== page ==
Sugar: Weekly market outlook as on 4th November 2020

Price trend for November 2020 – Our Opinion
Historically, we understand that the sugar prices dip down as the mills begin sugar crushing. It is in interest of the millers as they want to finish off old inventory in order to make storage for the new inventory. Sugar production forecast for the year 2020-2021 is 31+ million tons, and after the diversion of sugar to ethanol, India is entering into a surplus year, which is not a positive news for the industry. It’s not a positive news for two reasons primarily, first being the surplus year and most importantly the second, Indian government now is not considering to give any sort of export subsidy, which worries the sugar millers. Ethanol diversion is not appreciable as the number for production is not going to see any huge impact, but it may, year on year, in future.

Since, so far there’s no support from the government in terms of subsidizing exports or increasing the MSP, the monetary burden will pertain to domestic sugar prices. The demand for sugar is estimated to weaken post the festivities, as there’ll be a slow down in consumption from the institutional buyers after Diwali passes.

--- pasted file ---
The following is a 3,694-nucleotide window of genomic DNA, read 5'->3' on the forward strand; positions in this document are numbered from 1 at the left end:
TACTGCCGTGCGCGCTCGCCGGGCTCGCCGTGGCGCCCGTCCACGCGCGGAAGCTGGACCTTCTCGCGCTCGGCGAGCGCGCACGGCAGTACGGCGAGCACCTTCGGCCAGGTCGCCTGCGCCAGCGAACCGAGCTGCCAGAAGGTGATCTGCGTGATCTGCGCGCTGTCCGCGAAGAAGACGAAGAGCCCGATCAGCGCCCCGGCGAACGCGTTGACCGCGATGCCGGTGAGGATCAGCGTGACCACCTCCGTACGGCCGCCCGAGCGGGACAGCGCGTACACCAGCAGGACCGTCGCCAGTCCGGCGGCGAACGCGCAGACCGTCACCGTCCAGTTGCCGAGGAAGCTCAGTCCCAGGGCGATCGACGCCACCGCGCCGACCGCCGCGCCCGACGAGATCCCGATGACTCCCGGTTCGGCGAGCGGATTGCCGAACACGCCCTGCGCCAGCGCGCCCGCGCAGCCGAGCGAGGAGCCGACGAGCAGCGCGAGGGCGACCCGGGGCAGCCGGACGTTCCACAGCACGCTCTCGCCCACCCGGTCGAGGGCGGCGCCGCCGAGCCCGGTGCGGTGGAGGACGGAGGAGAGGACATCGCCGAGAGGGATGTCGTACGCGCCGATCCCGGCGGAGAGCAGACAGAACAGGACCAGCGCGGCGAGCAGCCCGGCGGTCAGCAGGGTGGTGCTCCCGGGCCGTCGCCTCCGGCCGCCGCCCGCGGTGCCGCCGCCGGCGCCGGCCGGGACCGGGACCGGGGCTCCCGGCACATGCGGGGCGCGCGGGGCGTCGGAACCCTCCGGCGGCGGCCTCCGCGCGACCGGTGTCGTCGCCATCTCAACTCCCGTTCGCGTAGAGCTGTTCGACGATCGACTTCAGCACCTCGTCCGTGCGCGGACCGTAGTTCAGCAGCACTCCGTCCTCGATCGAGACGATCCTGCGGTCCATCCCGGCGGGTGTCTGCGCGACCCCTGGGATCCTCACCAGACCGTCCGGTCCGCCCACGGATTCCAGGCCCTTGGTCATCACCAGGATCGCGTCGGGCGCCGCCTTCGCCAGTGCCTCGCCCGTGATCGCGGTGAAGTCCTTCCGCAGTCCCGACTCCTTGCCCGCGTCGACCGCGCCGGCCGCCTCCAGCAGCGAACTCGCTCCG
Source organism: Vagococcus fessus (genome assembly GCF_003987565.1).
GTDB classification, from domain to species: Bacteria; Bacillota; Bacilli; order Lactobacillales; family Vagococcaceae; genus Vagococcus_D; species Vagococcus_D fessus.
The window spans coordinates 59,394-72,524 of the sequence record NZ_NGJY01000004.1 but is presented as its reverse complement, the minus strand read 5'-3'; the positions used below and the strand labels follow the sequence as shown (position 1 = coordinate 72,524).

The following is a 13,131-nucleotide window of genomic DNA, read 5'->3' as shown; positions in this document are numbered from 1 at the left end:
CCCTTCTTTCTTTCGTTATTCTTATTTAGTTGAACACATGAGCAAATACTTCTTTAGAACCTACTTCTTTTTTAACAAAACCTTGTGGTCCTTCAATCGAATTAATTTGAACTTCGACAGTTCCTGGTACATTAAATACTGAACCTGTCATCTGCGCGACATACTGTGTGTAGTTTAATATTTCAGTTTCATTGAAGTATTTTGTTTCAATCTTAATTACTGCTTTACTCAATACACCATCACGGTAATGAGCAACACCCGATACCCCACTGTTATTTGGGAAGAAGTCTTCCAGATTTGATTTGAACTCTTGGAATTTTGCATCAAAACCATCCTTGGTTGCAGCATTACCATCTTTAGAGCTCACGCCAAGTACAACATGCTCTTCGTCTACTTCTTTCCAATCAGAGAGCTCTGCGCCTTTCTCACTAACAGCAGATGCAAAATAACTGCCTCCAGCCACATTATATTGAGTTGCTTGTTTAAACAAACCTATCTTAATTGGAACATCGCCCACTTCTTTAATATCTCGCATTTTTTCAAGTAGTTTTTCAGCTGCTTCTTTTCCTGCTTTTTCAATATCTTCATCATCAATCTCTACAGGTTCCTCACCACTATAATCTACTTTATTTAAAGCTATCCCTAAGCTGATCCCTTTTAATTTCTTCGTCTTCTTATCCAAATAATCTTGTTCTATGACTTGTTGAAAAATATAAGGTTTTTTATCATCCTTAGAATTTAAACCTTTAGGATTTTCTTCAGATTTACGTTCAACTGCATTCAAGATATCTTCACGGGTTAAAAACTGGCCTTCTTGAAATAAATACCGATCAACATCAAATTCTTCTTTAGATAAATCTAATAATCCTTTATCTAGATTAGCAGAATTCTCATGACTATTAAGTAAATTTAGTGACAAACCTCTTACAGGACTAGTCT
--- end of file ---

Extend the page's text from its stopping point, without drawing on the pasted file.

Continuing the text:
Having seen all the downsides, let’s have a look at the possible upsides. As Indian sugar industry is not liberal, which means sugar being a regulated commodity, the government decides the prices of sugarcane, sugar and ethanol to manage it’s sale. The government may intervene anytime and may introduce a hike in MSP at Rs. 33 per kg or may give some sort of financial assistance for exports in form of subsidy or otherwise. It could be a probable upside, if the government decides to take steps in this direction, if not, the situation will persist; domestic prices will collapse.















The opinions expressed in this column are that of the writer. The facts and opinions expressed here do not reflect the views of

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